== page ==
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Schnapps toast to mark 100th anniversary of Red Baron’s first victims

The families of First World War fighter ace, Manfred von Richthofen, and his first victims will share a schnapps together on the 100th anniversary of the event this September.

von richthofen schnapps cup
Manfred von Richthofen and a copy of the schnapps cup he commissioned to mark his first victory. The replica cup was made for Whitgift School and will be used at a centenary dinner on 17 September. Credit: Neil Cooper and Rob Chadwick

The descendants of the airmen will meet at Whitgift School in Croydon on 17 September to share the toast of reconciliation from a replica cup of the sort the ‘Red Baron’ commissioned to mark each of his victories.

Von Richthofen (pictured), later also known as the Red Baron after the distinctive colour of his aircraft, was one of the Great War’s most memorable characters and is considered the ace-of-aces by fighter pilots because of his extraordinary tally of combat victories.

Originally a cavalryman he transferred to the nascent German air corps in 1915. On 17 September 1916 while flying near the town of Marcoing, von Richthofen’s Jasta (squadron) attacked a group of British bombers. In the battle von Richthofen shot down one of the British planes killing the observer and gunner, Captain Tom Rees and mortally wounding the pilot, Second Lieutenant Lionel Morris.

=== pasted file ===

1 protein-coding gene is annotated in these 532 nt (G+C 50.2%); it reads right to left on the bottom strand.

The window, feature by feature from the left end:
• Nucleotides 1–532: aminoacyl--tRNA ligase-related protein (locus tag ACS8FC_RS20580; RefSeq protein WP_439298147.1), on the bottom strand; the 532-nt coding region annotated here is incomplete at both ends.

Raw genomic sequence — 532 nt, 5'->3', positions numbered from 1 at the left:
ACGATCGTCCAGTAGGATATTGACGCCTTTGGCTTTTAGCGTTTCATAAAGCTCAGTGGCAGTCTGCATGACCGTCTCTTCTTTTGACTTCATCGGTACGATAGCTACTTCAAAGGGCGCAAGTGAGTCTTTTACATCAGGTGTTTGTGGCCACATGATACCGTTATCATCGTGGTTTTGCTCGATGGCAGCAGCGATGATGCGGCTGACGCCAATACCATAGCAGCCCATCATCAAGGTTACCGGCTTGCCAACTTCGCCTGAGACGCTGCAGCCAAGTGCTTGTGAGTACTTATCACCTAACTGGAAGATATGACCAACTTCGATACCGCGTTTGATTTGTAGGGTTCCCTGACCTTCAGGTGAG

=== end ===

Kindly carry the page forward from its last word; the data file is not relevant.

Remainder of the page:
Morris managed to land the plane behind German lines but died in an ambulance on the way to hospital. He was just 19, Rees only 21.

Von Richthofen commissioned a silver cup to mark his first victory and drank a toast to his opponents. It became a tradition for the ace and he had 60 such cups made – each detailing the enemy plane involved and the date of the action – before a dwindling supply of silver in Germany forced him to stop the practice (he refused to have the cups made in a baser metal). Sadly, very few of the cups survive to this day.

In total, von Richthofen would be credited with 80 kills during the war before he himself was shot down and killed on 21 April 1918. His reign of aerial supremacy had lasted a frighteningly short 18 months. He was 25.

Although there is some argument over who really killed the Red Baron* the doctor who conducted his autopsy, Lt. Colonel George Barber, was an old Whitgiftian boy, as was Lionel Morris.

As reported by The Telegraph, the school is currently hosting a small exhibition on the First World War and has commissioned a silver schnapps cup of the sort ordered by von Richthofen himself to form part of the display.

The families of Morris, Rees and von Richthofen will share a toast to their ancestors from the cup at a commemorative dinner this September.

Captain Tom Rees
Second Lieutenant Lionel Morris


*It’s normally attributed to a Canadian pilot, Arthur Brown, or ground fire from Australian troops, an hypothesis supported by Barber’s autopsy report

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